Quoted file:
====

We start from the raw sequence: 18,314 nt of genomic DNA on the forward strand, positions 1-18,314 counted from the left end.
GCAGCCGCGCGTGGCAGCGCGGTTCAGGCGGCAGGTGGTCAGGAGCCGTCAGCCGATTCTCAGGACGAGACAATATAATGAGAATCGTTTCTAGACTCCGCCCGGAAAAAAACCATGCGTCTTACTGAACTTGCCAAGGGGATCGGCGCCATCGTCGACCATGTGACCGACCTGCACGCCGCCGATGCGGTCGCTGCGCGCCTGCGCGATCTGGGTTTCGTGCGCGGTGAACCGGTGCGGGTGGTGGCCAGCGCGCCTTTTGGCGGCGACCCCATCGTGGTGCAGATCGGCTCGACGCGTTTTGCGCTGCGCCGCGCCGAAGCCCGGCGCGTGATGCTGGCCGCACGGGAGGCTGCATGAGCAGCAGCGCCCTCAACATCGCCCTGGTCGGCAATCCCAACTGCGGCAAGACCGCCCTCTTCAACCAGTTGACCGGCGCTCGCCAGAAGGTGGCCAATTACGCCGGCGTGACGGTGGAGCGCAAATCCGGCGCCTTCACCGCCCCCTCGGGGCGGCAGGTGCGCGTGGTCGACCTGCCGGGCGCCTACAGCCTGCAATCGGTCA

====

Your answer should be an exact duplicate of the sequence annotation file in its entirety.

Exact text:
We start from the raw sequence: 18,314 nt of genomic DNA on the forward strand, positions 1-18,314 counted from the left end.
GCAGCCGCGCGTGGCAGCGCGGTTCAGGCGGCAGGTGGTCAGGAGCCGTCAGCCGATTCTCAGGACGAGACAATATAATGAGAATCGTTTCTAGACTCCGCCCGGAAAAAAACCATGCGTCTTACTGAACTTGCCAAGGGGATCGGCGCCATCGTCGACCATGTGACCGACCTGCACGCCGCCGATGCGGTCGCTGCGCGCCTGCGCGATCTGGGTTTCGTGCGCGGTGAACCGGTGCGGGTGGTGGCCAGCGCGCCTTTTGGCGGCGACCCCATCGTGGTGCAGATCGGCTCGACGCGTTTTGCGCTGCGCCGCGCCGAAGCCCGGCGCGTGATGCTGGCCGCACGGGAGGCTGCATGAGCAGCAGCGCCCTCAACATCGCCCTGGTCGGCAATCCCAACTGCGGCAAGACCGCCCTCTTCAACCAGTTGACCGGCGCTCGCCAGAAGGTGGCCAATTACGCCGGCGTGACGGTGGAGCGCAAATCCGGCGCCTTCACCGCCCCCTCGGGGCGGCAGGTGCGCGTGGTCGACCTGCCGGGCGCCTACAGCCTGCAATCGGTCA